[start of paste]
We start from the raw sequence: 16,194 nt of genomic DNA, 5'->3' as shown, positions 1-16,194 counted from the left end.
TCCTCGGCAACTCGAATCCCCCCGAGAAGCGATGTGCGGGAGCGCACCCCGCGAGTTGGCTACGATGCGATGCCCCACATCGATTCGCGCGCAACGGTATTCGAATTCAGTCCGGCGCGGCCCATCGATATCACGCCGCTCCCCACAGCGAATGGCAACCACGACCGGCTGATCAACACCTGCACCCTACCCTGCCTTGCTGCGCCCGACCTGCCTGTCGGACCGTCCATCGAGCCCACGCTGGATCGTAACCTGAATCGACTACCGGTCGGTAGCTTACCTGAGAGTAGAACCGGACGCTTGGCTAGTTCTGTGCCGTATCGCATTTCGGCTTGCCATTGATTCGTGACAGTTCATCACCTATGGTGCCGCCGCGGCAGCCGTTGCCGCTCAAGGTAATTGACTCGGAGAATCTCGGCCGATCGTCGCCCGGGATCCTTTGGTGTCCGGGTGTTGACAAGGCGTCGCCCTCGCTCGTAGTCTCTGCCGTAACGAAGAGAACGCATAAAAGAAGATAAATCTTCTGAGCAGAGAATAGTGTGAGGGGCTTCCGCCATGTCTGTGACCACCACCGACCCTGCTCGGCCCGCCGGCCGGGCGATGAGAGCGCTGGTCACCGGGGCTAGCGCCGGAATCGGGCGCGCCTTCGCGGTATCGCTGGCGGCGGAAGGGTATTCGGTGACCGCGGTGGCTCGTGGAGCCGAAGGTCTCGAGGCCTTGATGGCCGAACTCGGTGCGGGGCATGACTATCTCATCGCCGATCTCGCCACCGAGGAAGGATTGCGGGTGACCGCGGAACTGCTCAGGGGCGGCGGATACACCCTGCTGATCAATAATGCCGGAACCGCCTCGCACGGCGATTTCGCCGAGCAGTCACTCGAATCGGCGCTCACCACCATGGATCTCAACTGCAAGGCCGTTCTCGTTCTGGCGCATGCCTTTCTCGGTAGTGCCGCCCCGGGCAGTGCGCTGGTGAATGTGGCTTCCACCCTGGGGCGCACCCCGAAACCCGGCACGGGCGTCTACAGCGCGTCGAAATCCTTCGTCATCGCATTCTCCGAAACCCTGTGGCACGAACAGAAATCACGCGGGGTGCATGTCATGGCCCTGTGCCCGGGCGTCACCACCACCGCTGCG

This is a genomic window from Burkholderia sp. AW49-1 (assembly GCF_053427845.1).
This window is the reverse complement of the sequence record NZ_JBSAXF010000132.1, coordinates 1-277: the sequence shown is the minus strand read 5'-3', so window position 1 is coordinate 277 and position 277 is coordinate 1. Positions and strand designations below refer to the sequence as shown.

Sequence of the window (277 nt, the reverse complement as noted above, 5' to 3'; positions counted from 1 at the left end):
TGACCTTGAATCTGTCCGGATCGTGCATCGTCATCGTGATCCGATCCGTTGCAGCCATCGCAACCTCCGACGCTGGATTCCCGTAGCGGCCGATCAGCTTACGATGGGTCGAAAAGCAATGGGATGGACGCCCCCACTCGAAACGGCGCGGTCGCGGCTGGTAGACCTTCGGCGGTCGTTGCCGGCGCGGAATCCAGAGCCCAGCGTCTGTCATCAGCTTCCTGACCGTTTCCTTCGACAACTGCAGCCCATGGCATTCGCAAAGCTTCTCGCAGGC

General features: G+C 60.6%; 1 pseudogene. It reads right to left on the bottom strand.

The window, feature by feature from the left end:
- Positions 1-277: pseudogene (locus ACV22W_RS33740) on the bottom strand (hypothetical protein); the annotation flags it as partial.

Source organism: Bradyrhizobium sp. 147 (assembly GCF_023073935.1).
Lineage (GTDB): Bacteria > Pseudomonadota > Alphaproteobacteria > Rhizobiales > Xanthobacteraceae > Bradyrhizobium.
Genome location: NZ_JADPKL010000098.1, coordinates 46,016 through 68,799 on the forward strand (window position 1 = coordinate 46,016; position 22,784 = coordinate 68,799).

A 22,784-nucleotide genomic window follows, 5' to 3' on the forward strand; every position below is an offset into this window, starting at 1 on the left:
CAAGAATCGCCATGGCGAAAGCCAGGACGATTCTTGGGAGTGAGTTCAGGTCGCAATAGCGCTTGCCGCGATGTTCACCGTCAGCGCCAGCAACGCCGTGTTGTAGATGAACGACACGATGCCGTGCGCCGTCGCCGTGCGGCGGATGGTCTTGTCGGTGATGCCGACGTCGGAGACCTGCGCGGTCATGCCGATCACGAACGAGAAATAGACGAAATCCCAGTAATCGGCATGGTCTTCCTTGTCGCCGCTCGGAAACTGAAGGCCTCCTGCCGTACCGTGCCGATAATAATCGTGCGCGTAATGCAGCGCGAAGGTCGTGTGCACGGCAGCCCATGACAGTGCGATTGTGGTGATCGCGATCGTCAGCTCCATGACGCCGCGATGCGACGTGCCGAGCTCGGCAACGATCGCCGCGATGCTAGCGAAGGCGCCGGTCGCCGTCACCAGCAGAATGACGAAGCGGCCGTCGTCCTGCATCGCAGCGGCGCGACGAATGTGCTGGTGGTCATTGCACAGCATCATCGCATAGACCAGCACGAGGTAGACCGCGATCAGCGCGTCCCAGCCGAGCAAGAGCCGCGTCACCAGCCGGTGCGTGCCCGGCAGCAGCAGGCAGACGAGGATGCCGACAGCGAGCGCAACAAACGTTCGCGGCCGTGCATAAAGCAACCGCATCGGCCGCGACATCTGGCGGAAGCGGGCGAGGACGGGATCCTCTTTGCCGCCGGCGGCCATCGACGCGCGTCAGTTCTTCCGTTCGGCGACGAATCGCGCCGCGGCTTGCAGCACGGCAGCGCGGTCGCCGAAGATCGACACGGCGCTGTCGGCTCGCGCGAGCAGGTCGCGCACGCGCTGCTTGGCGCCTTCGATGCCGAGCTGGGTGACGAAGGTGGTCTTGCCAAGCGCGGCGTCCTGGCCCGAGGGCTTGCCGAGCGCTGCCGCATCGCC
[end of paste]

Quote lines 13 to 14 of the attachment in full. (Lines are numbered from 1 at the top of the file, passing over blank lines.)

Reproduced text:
A 22,784-nucleotide genomic window follows, 5' to 3' on the forward strand; every position below is an offset into this window, starting at 1 on the left:
CAAGAATCGCCATGGCGAAAGCCAGGACGATTCTTGGGAGTGAGTTCAGGTCGCAATAGCGCTTGCCGCGATGTTCACCGTCAGCGCCAGCAACGCCGTGTTGTAGATGAACGACACGATGCCGTGCGCCGTCGCCGTGCGGCGGATGGTCTTGTCGGTGATGCCGACGTCGGAGACCTGCGCGGTCATGCCGATCACGAACGAGAAATAGACGAAATCCCAGTAATCGGCATGGTCTTCCTTGTCGCCGCTCGGAAACTGAAGGCCTCCTGCCGTACCGTGCCGATAATAATCGTGCGCGTAATGCAGCGCGAAGGTCGTGTGCACGGCAGCCCATGACAGTGCGATTGTGGTGATCGCGATCGTCAGCTCCATGACGCCGCGATGCGACGTGCCGAGCTCGGCAACGATCGCCGCGATGCTAGCGAAGGCGCCGGTCGCCGTCACCAGCAGAATGACGAAGCGGCCGTCGTCCTGCATCGCAGCGGCGCGACGAATGTGCTGGTGGTCATTGCACAGCATCATCGCATAGACCAGCACGAGGTAGACCGCGATCAGCGCGTCCCAGCCGAGCAAGAGCCGCGTCACCAGCCGGTGCGTGCCCGGCAGCAGCAGGCAGACGAGGATGCCGACAGCGAGCGCAACAAACGTTCGCGGCCGTGCATAAAGCAACCGCATCGGCCGCGACATCTGGCGGAAGCGGGCGAGGACGGGATCCTCTTTGCCGCCGGCGGCCATCGACGCGCGTCAGTTCTTCCGTTCGGCGACGAATCGCGCCGCGGCTTGCAGCACGGCAGCGCGGTCGCCGAAGATCGACACGGCGCTGTCGGCTCGCGCGAGCAGGTCGCGCACGCGCTGCTTGGCGCCTTCGATGCCGAGCTGGGTGACGAAGGTGGTCTTGCCAAGCGCGGCGTCCTGGCCCGAGGGCTTGCCGAGCGCTGCCGCATCGCC